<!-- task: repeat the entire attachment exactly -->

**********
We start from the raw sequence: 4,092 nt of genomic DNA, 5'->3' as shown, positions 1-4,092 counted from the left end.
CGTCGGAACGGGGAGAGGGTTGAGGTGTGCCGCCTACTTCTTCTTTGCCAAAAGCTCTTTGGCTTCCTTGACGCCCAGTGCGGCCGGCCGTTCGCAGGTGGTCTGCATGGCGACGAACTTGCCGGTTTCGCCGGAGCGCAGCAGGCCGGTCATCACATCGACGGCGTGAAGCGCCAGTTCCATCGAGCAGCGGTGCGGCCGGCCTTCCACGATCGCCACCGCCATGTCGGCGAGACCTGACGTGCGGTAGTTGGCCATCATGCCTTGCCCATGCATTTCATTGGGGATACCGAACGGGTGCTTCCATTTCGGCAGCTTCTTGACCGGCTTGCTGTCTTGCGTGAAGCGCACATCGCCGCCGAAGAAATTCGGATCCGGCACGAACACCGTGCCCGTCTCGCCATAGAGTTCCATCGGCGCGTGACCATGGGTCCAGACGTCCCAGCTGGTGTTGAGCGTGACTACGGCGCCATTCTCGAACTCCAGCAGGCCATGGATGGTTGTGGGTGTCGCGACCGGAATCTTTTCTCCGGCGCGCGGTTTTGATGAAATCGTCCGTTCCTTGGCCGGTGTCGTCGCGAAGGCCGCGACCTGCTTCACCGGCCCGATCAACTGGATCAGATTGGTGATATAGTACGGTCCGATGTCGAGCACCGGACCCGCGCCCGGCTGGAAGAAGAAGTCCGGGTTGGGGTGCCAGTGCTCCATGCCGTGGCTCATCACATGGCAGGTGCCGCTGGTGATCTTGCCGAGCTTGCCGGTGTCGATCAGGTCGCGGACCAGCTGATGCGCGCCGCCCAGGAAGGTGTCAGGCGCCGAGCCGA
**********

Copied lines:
We start from the raw sequence: 4,092 nt of genomic DNA, 5'->3' as shown, positions 1-4,092 counted from the left end.
CGTCGGAACGGGGAGAGGGTTGAGGTGTGCCGCCTACTTCTTCTTTGCCAAAAGCTCTTTGGCTTCCTTGACGCCCAGTGCGGCCGGCCGTTCGCAGGTGGTCTGCATGGCGACGAACTTGCCGGTTTCGCCGGAGCGCAGCAGGCCGGTCATCACATCGACGGCGTGAAGCGCCAGTTCCATCGAGCAGCGGTGCGGCCGGCCTTCCACGATCGCCACCGCCATGTCGGCGAGACCTGACGTGCGGTAGTTGGCCATCATGCCTTGCCCATGCATTTCATTGGGGATACCGAACGGGTGCTTCCATTTCGGCAGCTTCTTGACCGGCTTGCTGTCTTGCGTGAAGCGCACATCGCCGCCGAAGAAATTCGGATCCGGCACGAACACCGTGCCCGTCTCGCCATAGAGTTCCATCGGCGCGTGACCATGGGTCCAGACGTCCCAGCTGGTGTTGAGCGTGACTACGGCGCCATTCTCGAACTCCAGCAGGCCATGGATGGTTGTGGGTGTCGCGACCGGAATCTTTTCTCCGGCGCGCGGTTTTGATGAAATCGTCCGTTCCTTGGCCGGTGTCGTCGCGAAGGCCGCGACCTGCTTCACCGGCCCGATCAACTGGATCAGATTGGTGATATAGTACGGTCCGATGTCGAGCACCGGACCCGCGCCCGGCTGGAAGAAGAAGTCCGGGTTGGGGTGCCAGTGCTCCATGCCGTGGCTCATCACATGGCAGGTGCCGCTGGTGATCTTGCCGAGCTTGCCGGTGTCGATCAGGTCGCGGACCAGCTGATGCGCGCCGCCCAGGAAGGTGTCAGGCGCCGAGCCGA